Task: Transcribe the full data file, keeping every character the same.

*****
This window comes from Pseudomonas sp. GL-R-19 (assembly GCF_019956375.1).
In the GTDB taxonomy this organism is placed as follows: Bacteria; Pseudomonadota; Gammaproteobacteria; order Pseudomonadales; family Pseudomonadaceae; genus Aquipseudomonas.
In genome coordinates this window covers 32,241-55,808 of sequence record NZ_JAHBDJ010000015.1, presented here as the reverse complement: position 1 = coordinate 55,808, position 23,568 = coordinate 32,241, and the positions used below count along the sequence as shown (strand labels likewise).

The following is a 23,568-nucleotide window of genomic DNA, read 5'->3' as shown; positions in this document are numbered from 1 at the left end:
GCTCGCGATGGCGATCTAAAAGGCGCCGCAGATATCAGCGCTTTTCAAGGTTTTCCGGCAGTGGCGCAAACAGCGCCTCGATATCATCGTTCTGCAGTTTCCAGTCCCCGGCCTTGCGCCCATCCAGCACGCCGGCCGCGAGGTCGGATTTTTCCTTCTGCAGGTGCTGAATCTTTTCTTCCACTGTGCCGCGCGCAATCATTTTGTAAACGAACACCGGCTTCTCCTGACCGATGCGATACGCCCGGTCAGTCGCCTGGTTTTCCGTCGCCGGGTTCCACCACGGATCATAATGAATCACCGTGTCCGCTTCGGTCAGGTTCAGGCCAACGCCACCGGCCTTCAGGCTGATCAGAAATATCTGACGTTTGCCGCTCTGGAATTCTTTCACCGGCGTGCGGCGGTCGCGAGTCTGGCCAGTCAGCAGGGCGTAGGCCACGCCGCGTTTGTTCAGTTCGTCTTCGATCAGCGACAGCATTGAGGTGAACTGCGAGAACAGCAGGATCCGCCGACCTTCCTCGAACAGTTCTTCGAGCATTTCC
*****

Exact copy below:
This window comes from Pseudomonas sp. GL-R-19 (assembly GCF_019956375.1).
In the GTDB taxonomy this organism is placed as follows: Bacteria; Pseudomonadota; Gammaproteobacteria; order Pseudomonadales; family Pseudomonadaceae; genus Aquipseudomonas.
In genome coordinates this window covers 32,241-55,808 of sequence record NZ_JAHBDJ010000015.1, presented here as the reverse complement: position 1 = coordinate 55,808, position 23,568 = coordinate 32,241, and the positions used below count along the sequence as shown (strand labels likewise).

The following is a 23,568-nucleotide window of genomic DNA, read 5'->3' as shown; positions in this document are numbered from 1 at the left end:
GCTCGCGATGGCGATCTAAAAGGCGCCGCAGATATCAGCGCTTTTCAAGGTTTTCCGGCAGTGGCGCAAACAGCGCCTCGATATCATCGTTCTGCAGTTTCCAGTCCCCGGCCTTGCGCCCATCCAGCACGCCGGCCGCGAGGTCGGATTTTTCCTTCTGCAGGTGCTGAATCTTTTCTTCCACTGTGCCGCGCGCAATCATTTTGTAAACGAACACCGGCTTCTCCTGACCGATGCGATACGCCCGGTCAGTCGCCTGGTTTTCCGTCGCCGGGTTCCACCACGGATCATAATGAATCACCGTGTCCGCTTCGGTCAGGTTCAGGCCAACGCCACCGGCCTTCAGGCTGATCAGAAATATCTGACGTTTGCCGCTCTGGAATTCTTTCACCGGCGTGCGGCGGTCGCGAGTCTGGCCAGTCAGCAGGGCGTAGGCCACGCCGCGTTTGTTCAGTTCGTCTTCGATCAGCGACAGCATTGAGGTGAACTGCGAGAACAGCAGGATCCGCCGACCTTCCTCGAACAGTTCTTCGAGCATTTCC